To calibrate the model, an ERP of 3.9% is selected. Using a 3.9% ERP produces a discount rate that equates the present value of the pre-announcement cash flow projections in Table II to the market value of Intel on September 21, 2000, as shown at the bottom of the table. It should be noted that an ERP of 3.9% is well below the long-run average difference between the returns on the S&P 500 and 20-year Treasury bond returns. As reported by Ibbotson Associates (2000), the average difference from 1926 to 1999 was 7.8%. However, an ERP of 3.9% is consistent with recent research. Using a forward looking, clean accounting approach, Claus and Thomas (1999) estimate the ERP to be approximately 3%. Similarly, Fama and French (2000) present evidence that the risk premium in recent years has been about 3.4%. Finally, Cornell (1999) argues that an ERP in the neighborhood of 3% is required to rationalize the level of the stock market at the end of 1999. As noted previously, a slightly higher ERP could be used if the termi nal growth rate were raised.
With all the pieces in place, it is worthwhile to take a step back and examine the broad characteristics of the assumptions necessary to calibrate the model to Intel's stock price on September 21, 2000. The most striking fact that emerges from Table II is how bullish the assumptions have to be. Even using a relatively low discount rate (due to choosing a beta toward the bottom of the range and an ERP of 3.9), Intel has to maintain a growth rate of nearly 20% in revenues for the next ten years to justify the stock price on September 21, 2000. This is higher than the growth rate averaged over the previous five years when the company was much smaller. It implies an increase in sales of more than five times from $34 billion to $162 billion in just nine years. (In terms of constant dollars, the increase is only to $119 billion, assuming an inflation rate of 3.5%.) Furthermore, this growth must be achieved while maintaining gross margins of 62.5%, a level higher than that achieved in the past. Operating margins al so must be higher, on average, over the next ten years than they were during the previous five years. Given Intel's massive size as of September 2000, achieving such rapid and profitable growth is a tall order. Furthermore, these bullish assumptions are required to calibrate the model to a stock price of $61.50. If the model were calibrated to the $74 price that prevailed at the end of August 2000, then the assumptions would have to be more optimistic.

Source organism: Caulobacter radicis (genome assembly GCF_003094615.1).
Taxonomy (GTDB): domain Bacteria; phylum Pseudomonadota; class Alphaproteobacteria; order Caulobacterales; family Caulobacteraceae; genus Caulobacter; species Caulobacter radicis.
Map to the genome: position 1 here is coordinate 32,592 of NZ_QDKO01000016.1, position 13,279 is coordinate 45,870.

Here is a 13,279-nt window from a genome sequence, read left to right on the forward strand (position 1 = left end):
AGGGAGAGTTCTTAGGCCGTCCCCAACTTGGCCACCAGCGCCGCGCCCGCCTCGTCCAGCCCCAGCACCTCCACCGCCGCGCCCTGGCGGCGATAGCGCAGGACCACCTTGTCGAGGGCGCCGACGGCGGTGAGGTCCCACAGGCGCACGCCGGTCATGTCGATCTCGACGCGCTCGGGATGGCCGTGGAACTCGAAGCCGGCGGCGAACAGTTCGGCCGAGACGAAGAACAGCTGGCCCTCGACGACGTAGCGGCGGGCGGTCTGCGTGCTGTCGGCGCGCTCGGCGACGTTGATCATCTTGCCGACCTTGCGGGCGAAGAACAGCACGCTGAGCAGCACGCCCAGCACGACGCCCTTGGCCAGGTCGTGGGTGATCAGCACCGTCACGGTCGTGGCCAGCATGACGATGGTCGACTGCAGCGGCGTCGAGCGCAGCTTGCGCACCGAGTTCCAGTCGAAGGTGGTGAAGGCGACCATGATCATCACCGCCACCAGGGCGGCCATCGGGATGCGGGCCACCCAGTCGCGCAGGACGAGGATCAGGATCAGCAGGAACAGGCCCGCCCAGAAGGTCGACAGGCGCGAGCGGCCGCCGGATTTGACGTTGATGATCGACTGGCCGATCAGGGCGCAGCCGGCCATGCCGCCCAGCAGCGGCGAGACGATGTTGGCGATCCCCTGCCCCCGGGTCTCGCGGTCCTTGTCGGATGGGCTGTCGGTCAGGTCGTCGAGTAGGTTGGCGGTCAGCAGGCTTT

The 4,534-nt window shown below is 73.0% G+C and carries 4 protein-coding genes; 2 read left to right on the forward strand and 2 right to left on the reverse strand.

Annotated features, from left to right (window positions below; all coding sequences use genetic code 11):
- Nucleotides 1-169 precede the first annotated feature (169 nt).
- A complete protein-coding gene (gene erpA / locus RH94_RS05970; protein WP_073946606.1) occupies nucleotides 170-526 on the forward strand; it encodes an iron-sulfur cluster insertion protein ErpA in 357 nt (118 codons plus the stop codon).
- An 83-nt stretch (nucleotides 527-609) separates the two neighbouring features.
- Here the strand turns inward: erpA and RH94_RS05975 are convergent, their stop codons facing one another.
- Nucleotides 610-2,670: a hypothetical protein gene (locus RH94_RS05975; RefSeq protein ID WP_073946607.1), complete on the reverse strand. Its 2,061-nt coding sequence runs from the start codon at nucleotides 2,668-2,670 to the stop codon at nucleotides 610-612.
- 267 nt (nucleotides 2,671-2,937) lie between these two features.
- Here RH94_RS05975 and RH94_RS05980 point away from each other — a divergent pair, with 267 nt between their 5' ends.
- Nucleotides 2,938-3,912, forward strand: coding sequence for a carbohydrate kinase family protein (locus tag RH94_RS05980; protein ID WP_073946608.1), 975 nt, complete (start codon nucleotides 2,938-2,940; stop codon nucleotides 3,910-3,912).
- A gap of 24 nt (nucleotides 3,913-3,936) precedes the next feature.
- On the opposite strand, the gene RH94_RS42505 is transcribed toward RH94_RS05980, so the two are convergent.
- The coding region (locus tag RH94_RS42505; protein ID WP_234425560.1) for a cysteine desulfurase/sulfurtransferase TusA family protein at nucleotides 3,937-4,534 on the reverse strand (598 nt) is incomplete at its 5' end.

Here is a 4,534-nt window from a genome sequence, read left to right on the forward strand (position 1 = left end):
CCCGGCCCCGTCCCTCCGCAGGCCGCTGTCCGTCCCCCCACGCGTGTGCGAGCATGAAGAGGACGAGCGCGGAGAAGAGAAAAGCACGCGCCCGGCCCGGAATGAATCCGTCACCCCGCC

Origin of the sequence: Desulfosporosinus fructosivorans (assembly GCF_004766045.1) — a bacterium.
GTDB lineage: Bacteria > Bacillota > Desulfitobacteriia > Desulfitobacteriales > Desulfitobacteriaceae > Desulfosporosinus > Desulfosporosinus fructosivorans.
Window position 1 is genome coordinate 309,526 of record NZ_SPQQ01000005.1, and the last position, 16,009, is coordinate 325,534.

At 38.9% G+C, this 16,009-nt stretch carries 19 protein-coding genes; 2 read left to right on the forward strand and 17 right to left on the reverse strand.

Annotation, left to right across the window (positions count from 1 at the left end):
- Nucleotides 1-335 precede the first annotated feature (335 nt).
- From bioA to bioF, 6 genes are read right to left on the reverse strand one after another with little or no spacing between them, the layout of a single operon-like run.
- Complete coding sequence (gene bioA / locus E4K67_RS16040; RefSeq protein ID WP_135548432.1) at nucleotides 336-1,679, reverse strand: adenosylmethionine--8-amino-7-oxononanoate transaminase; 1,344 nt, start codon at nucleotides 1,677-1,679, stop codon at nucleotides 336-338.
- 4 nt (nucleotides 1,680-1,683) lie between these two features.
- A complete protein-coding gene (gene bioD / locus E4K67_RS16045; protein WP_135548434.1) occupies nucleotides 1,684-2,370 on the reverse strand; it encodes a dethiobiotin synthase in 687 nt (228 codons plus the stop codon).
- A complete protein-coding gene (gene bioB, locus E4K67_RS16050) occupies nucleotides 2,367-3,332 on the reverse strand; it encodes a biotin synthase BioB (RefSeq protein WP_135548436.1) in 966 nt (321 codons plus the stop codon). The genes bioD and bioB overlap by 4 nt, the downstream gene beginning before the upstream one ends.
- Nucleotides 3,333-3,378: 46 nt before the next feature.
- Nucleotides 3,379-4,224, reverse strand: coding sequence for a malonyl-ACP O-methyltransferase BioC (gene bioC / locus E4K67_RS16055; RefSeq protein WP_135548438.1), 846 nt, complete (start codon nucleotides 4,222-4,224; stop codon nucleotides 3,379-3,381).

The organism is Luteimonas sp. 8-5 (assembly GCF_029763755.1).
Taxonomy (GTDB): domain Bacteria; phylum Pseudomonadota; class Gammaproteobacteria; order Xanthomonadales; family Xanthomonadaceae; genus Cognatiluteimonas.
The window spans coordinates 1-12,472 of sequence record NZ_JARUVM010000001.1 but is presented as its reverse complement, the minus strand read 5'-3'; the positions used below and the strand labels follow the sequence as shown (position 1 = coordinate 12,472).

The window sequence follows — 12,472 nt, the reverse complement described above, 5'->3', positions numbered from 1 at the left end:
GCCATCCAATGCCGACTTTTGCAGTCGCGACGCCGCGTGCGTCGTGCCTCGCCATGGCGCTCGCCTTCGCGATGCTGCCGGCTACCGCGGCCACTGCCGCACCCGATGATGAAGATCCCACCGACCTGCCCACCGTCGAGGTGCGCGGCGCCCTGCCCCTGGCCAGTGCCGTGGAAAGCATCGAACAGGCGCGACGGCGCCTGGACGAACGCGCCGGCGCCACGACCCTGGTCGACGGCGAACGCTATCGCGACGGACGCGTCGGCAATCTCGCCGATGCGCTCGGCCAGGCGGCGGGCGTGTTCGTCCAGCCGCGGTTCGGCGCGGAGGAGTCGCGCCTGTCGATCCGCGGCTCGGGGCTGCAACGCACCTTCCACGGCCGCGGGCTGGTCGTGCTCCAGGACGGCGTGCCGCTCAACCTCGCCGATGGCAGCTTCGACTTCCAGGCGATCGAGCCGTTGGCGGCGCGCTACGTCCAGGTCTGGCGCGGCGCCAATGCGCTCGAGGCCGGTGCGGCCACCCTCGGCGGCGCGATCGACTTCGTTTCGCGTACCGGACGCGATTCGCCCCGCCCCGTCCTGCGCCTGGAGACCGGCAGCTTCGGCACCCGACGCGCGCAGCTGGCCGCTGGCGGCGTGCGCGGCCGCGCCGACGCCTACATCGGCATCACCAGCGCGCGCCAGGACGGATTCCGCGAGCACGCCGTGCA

B. Cash Flow Forecast Revisions and Stock Price Changes
If Intel's spokesman is correct in stating that the press release should not be interpreted as signaling a fundamental change in the company's business outlook, then it is reasonable to conclude that the path of future revenues would respond to the shortfall in one of three ways. First, the revenue shortfall could be purely temporary in the sense that buyers were postponing, rather than permanently canceling, orders. In that case, revenues should converge back toward the pre-shock growth path as postponed orders are placed. Second, the shock could lead to a permanent loss of short-term unit sales. In that case, the post-shock growth path would lie below the pre-shock path by an amount equal to the revenue associated with the lost sales. Finally, the shock could lead to a permanent reduction in the size of the business in percentage terms. Under this scenario, the difference between pre- and post-shock revenue grows over time in terms of dollars.